A 6.2-magnitude earthquake struck west of Manila on Thursday, the seismology institute reported, causing buildings in the Philippine capital to shake and sending frightened workers out of their offices.
There were no immediate reports of damage or casualties, and no tsunami alert was issued. Buildings in Manila shook for about 30 seconds.
"Essentially, this would not trigger significant damage," said seismology institute Director Renato Solidum.
He said the quake was centered off Lubang Island in Mindoro Occidental province, about 80 miles southwest of Manila, six miles under the seabed.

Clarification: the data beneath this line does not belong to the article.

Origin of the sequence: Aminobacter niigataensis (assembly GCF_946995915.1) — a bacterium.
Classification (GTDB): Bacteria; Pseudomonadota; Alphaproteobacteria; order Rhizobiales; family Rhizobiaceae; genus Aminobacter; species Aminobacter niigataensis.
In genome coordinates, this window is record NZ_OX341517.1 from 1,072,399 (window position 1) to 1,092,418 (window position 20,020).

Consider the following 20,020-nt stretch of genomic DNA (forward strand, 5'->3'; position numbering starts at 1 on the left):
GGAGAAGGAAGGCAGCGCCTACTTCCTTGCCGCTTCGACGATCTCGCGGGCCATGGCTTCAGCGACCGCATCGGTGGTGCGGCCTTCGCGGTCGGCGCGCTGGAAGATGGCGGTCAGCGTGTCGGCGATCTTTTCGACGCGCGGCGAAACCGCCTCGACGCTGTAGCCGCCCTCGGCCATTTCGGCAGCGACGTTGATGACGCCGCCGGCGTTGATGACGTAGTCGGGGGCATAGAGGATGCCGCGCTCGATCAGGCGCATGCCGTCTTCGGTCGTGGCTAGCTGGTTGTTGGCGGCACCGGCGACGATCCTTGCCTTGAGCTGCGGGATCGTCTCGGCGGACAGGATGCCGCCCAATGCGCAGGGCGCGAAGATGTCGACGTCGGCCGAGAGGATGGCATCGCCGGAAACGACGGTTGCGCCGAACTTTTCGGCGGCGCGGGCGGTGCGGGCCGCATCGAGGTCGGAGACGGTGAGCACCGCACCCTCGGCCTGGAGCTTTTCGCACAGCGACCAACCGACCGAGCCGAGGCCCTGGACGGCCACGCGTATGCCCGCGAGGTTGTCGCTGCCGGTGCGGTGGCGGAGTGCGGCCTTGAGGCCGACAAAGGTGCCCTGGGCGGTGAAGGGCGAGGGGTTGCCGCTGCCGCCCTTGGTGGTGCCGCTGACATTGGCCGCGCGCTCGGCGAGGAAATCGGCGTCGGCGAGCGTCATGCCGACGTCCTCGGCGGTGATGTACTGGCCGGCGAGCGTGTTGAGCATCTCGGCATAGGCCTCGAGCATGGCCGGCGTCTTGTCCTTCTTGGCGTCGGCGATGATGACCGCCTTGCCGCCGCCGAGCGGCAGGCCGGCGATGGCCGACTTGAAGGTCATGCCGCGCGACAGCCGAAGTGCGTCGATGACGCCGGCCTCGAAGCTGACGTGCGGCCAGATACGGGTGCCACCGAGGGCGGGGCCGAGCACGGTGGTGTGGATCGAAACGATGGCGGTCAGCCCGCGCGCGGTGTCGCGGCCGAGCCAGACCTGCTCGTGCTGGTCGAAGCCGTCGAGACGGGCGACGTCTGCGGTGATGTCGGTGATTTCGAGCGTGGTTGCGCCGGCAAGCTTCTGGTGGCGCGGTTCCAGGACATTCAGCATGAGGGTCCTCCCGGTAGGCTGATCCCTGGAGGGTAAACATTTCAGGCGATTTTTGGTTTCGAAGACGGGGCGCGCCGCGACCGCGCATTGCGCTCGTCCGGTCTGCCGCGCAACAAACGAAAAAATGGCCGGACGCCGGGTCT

The U.S. Geological Survey put the magnitude at 6.1 and depth at 21 miles.
The Philippine archipelago lies in the so-called Pacific Ring of Fire where earthquakes are common. It is flanked by the Pacific Ocean to the east and the South China Sea to the west with undersea trenches - potential quake triggers - running alongside its coast on both sides.
The last major quake registered a magnitude 7.7 in 1990 and killed nearly 2,000 people on the main northern island of Luzon.
A 7.1-magnitude earthquake set off by a local fault whipped up a tsunami that killed 78 people on Mindoro in 1994.